As people in history became more unmanageable, more "curious
and arrogant" about the machinations of the State (to para-
phrase a statement often quoted by Noam Chomsky), elites
felt compelled to ensure that their representatives were
chosen through more indirect, less noticeable means.
Campaign finance, saturation of political ads across
all kinds of media, control over the Federal Election
Commission, the Electoral College - these are some of the
indirect ways that elites ultimately retain their power over
the country today. The placing of Bush and his big business
administration into power shows that the business community
feels confident enough to step out of the shadows and openly
place into office one of their representatives, even without
the public ratification that used to be, at least
superficially, necessary.

What are some of the reasons that the Bush presidency fails
to carry any legitimacy, even given the criteria for assuming
power that is inherent to a republic?

* Shortly after the election in November, 2000, it was
estimated by most that Al Gore, Bush's main opponent, had
won the national popular vote by about 300,000 votes. In
December the New York Times, Associated Press, and others
came out with figures that revealed this to be short of the
mark: Gore had actually won the national popular vote by at
least 500,000, they reported, after all state returns had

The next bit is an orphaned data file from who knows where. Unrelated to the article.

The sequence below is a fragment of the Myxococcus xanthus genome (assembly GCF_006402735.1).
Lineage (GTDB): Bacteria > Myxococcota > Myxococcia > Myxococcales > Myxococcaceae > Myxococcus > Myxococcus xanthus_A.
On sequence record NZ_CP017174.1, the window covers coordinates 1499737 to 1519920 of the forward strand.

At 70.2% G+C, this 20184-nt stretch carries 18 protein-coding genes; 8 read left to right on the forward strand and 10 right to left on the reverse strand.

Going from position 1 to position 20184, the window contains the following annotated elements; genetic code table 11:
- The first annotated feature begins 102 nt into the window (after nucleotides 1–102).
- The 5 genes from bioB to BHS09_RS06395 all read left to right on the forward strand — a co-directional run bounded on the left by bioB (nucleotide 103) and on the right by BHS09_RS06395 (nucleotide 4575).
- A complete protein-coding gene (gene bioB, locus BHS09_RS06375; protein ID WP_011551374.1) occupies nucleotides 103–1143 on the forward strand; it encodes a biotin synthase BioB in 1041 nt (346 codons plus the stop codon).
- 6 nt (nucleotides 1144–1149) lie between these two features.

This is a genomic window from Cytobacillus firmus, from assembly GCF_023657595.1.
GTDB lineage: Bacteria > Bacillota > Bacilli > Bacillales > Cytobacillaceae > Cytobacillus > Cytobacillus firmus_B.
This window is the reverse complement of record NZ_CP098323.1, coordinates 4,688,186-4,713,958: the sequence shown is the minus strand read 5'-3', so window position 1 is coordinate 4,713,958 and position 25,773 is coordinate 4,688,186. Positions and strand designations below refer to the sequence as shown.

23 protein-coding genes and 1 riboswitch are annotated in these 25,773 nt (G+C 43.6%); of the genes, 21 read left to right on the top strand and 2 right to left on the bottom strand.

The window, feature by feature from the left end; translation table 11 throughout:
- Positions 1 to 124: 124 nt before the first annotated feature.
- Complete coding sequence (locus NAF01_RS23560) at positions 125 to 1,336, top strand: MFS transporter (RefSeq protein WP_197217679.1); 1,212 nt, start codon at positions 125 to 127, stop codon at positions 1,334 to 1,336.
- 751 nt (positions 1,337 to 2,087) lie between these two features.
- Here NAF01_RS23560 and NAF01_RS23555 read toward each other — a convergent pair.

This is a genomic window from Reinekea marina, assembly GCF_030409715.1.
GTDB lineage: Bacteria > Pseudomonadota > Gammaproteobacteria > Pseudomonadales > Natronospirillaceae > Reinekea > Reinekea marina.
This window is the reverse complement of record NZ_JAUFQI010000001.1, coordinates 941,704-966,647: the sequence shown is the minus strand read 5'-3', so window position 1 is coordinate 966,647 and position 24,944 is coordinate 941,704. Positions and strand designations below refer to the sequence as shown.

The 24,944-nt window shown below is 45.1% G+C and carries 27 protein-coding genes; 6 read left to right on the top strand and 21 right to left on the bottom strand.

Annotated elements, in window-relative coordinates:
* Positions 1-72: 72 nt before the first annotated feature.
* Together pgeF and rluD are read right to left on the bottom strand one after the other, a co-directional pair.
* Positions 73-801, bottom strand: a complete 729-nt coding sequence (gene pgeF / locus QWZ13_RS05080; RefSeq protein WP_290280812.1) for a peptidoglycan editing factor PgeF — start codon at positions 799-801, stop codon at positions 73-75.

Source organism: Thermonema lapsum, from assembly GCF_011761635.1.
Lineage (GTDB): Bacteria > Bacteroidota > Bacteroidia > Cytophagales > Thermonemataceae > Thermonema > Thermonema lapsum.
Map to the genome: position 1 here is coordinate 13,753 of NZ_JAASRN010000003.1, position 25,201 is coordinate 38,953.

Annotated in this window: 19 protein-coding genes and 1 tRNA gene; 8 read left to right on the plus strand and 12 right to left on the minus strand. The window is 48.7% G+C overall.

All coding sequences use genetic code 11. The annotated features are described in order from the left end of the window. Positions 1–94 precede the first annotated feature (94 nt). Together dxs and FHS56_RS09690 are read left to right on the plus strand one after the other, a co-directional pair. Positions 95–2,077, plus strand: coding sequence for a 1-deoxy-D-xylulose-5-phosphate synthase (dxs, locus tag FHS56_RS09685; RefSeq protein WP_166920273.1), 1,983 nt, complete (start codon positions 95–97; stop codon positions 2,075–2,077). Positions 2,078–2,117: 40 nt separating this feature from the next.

been certified.

* Bush had the largest war chest of any presidential
candidate in history. Wall Street and other sectors of the
moneyed elite backed him overwhelmingly. His loss of the
Presidency would have amounted to a failed investment for
them. As the most well-connected of candidates, and with
so much of an investment riding on his success, he had the
benefit of society's most powerful as allies, able to pull
strings to help him come through when things looked grim.

To wit: Business Week's December 11 issue stated that "Bush
has hooks everywhere. He has Florida Secretary of State
Katherine Harris, who certified his election two weeks ago
and who just happened to be his state campaign co-chairman.
He has his brother, the governor of Florida, to certify a
slate of Bush electors.... He has both houses of the Florida
legislature and the US House of Representatives.... And, it
seems, he has five justices of the US Supreme Court, all of
whom were either appointed by his daddy or by Ronald Reagan,
his daddy's old boss."

* Recounts that probably would have overturned his victory
were halted by the intervention of a Supreme Court stacked
with appointees from Bush family administrations. These
"justices" said the recount was stopped because allowing
it to go forward would cause "irreparable harm" to
Bush's chances of winning. Indeed, it would have.

* As the newspaper Haiti Progres noted shortly after the
election in November: "Fraud, corruption, voter intimidation,
confusing ballots, racial profiling, lost ballot boxes,
destroyed ballots, incompetent and abusive polling site
supervisors, polling sites closing early, and many other
irregularities" all played a part in the election. The